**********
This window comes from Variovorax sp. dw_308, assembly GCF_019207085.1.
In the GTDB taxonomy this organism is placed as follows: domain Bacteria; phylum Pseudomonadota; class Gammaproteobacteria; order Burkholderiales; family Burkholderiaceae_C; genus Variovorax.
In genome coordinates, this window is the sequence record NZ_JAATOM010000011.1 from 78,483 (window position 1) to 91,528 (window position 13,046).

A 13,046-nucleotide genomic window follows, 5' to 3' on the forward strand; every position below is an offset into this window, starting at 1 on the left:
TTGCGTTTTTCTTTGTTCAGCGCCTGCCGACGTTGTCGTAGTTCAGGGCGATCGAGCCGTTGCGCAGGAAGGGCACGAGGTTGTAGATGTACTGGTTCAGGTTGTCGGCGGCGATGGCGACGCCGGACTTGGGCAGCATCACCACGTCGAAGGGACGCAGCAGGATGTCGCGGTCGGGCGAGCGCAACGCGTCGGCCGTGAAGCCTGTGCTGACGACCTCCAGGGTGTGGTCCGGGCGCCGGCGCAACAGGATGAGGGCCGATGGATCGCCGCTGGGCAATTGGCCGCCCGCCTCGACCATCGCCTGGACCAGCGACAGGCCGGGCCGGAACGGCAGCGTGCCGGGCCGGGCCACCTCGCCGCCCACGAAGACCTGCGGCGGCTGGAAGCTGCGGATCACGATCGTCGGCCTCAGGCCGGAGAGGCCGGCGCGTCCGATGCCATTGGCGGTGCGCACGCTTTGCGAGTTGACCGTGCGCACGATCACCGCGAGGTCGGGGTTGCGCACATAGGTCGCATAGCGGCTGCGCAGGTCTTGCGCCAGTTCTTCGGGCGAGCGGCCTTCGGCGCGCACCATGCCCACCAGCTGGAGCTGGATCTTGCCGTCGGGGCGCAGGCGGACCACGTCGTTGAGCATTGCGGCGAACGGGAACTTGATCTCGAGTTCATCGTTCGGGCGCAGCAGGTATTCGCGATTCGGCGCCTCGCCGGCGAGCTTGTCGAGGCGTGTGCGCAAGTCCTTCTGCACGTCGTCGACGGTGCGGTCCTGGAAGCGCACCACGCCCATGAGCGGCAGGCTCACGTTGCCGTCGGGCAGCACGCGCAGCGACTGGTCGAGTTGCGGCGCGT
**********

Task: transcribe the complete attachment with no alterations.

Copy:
This window comes from Variovorax sp. dw_308, assembly GCF_019207085.1.
In the GTDB taxonomy this organism is placed as follows: domain Bacteria; phylum Pseudomonadota; class Gammaproteobacteria; order Burkholderiales; family Burkholderiaceae_C; genus Variovorax.
In genome coordinates, this window is the sequence record NZ_JAATOM010000011.1 from 78,483 (window position 1) to 91,528 (window position 13,046).

A 13,046-nucleotide genomic window follows, 5' to 3' on the forward strand; every position below is an offset into this window, starting at 1 on the left:
TTGCGTTTTTCTTTGTTCAGCGCCTGCCGACGTTGTCGTAGTTCAGGGCGATCGAGCCGTTGCGCAGGAAGGGCACGAGGTTGTAGATGTACTGGTTCAGGTTGTCGGCGGCGATGGCGACGCCGGACTTGGGCAGCATCACCACGTCGAAGGGACGCAGCAGGATGTCGCGGTCGGGCGAGCGCAACGCGTCGGCCGTGAAGCCTGTGCTGACGACCTCCAGGGTGTGGTCCGGGCGCCGGCGCAACAGGATGAGGGCCGATGGATCGCCGCTGGGCAATTGGCCGCCCGCCTCGACCATCGCCTGGACCAGCGACAGGCCGGGCCGGAACGGCAGCGTGCCGGGCCGGGCCACCTCGCCGCCCACGAAGACCTGCGGCGGCTGGAAGCTGCGGATCACGATCGTCGGCCTCAGGCCGGAGAGGCCGGCGCGTCCGATGCCATTGGCGGTGCGCACGCTTTGCGAGTTGACCGTGCGCACGATCACCGCGAGGTCGGGGTTGCGCACATAGGTCGCATAGCGGCTGCGCAGGTCTTGCGCCAGTTCTTCGGGCGAGCGGCCTTCGGCGCGCACCATGCCCACCAGCTGGAGCTGGATCTTGCCGTCGGGGCGCAGGCGGACCACGTCGTTGAGCATTGCGGCGAACGGGAACTTGATCTCGAGTTCATCGTTCGGGCGCAGCAGGTATTCGCGATTCGGCGCCTCGCCGGCGAGCTTGTCGAGGCGTGTGCGCAAGTCCTTCTGCACGTCGTCGACGGTGCGGTCCTGGAAGCGCACCACGCCCATGAGCGGCAGGCTCACGTTGCCGTCGGGCAGCACGCGCAGCGACTGGTCGAGTTGCGGCGCGT